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City schools: Funding increase sought
Heath asks for extra $576K

Tuesday, March 18, 2014

By PAUL COLLINS - Bulletin Staff Writer

Martinsville City Schools Superintendent Pam Heath would like more local money for the school system in the coming fiscal year.

Heath’s fiscal 2014-15 budget proposal requests a local appropriation of $6,936,601 for operating funds, an increase of $576,070 over the current fiscal year.

The proposal also requests $160,000 for capital improvements to replace some school buses.

Heath presented her budget proposal to the Martinsville School Board at its meeting Monday night.

The proposed operating budget calls for adding a total of 11 personnel: eight teachers and three paraprofessionals. Seven of those positions are because of state mandates, Heath said. Those seven positions include an elementary teacher because of an increase in the number of students, and three special education teachers and three special education paraprofessionals because of special education caseloads.

Heath also proposed reinstating the JROTC program, for which she cited strong community support. The annual cost of the program is estimated at $150,000. The program would have one teacher the first year, but there would be startup costs. A second teacher would be added the second year, but the estimated operating costs would still be about $150,000, considering startup costs paid the first year, officials said.

Officials said the minimum number of students needed for the JROTC program is 10 percent of the student population (say, about 80 students based on the current number of students in grades 8-12). However, that 10 percent minimum might be negotiable, officials said.

Heath also proposed implementing the Teachers for Tomorrow program, which would require one teacher. It is a “grow your own” teacher recruitment model. It was recommended by the school division’s Minority Recruitment Task Force. Heath said the program would be good for developing not only minority teachers but other teachers as well. Officials said 69 students have indicated they would be interested in such a program.

Heath also recommended implementing an elementary transitional day program, with one teacher. The program would serve elementary students with significant challenges, such as behavioral issues, but who do not necessarily need to be classified as special education students, Heath said.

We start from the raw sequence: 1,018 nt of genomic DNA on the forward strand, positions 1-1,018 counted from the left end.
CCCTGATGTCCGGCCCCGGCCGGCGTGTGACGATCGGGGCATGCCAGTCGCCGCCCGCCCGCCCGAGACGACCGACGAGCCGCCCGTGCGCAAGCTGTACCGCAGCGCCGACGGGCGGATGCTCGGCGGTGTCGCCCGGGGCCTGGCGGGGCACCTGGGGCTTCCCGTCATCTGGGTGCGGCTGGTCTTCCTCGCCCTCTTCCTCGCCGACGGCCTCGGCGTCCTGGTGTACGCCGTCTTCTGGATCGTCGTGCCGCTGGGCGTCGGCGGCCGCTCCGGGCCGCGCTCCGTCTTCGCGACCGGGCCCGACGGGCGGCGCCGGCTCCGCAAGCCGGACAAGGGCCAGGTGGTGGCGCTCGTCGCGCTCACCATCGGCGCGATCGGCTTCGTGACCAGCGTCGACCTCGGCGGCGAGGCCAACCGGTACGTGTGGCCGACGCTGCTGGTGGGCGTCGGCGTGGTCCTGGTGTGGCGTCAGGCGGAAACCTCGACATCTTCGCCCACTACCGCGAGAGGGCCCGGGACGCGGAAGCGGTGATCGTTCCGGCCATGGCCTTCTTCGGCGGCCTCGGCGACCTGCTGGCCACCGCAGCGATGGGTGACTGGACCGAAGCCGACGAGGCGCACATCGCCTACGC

She also proposed adding a technology support technician because of increasing demands on the current technology staff, which Heath said is “very small.”

“The more (technology) devices you have, the more technical support you need,” she said.

The budget proposal absorbs $112,329 in special education federal funds lost due to budget sequestration. More than $30,000 of that is made up by reducing non-personnel expenses. The remaining approximately $79,000 is part of the $576,070 in additional local operating funds being requested.

Anther reason for the proposed increase in local operating funds is the costs associated with implementation of the Affordable Care Act because additional employees are eligible for enrollment, Heath said.

A “very bright spot” is that health insurance premiums will increase only 1.92 percent, she said, describing that as “unheard of.” She said employees will absorb the cost.

The budget proposal continues the school division’s focus on “instructional programming and delivery to ensure all students are ‘college and career ready.’” That includes promoting “21st century student learning outcomes, (supporting) increasing role of education and business partnerships, (supporting) career and technical education programs (and supporting) virtual and blended learning models of instruction,” according to the proposal.

That also includes continuing the focus on: the Academy for Engineering & Technology and dual enrollment programs with New College Institute, dual enrollment and the Accelerated College Education program with Patrick Henry Community College, Advanced Placement and other advanced course options, Governor’s School, and the NASA SEMAA program.

The budget proposal maintains extracurricular programs (arts and athletics), pre-school programs for 3- and 4-year-olds, and school safety initiatives.

In addition to the local appropriation request of $6,936,601, other sources of revenue include $14,846,052 in anticipated state revenue and $651,218 in other revenue sources, according to the proposed budget.

Heath said her proposed budget is based on the governor’s proposed budget and could change somewhat depending on the final state budget approved. She said Martinsville City Schools would get $12,162 more under the House version of the budget and $93,452 more under the Senate version of the budget than under the governor’s proposal.

The school board will hold a public hearing on the proposed budget at its meeting April 7, which is a changed meeting date.

 

 
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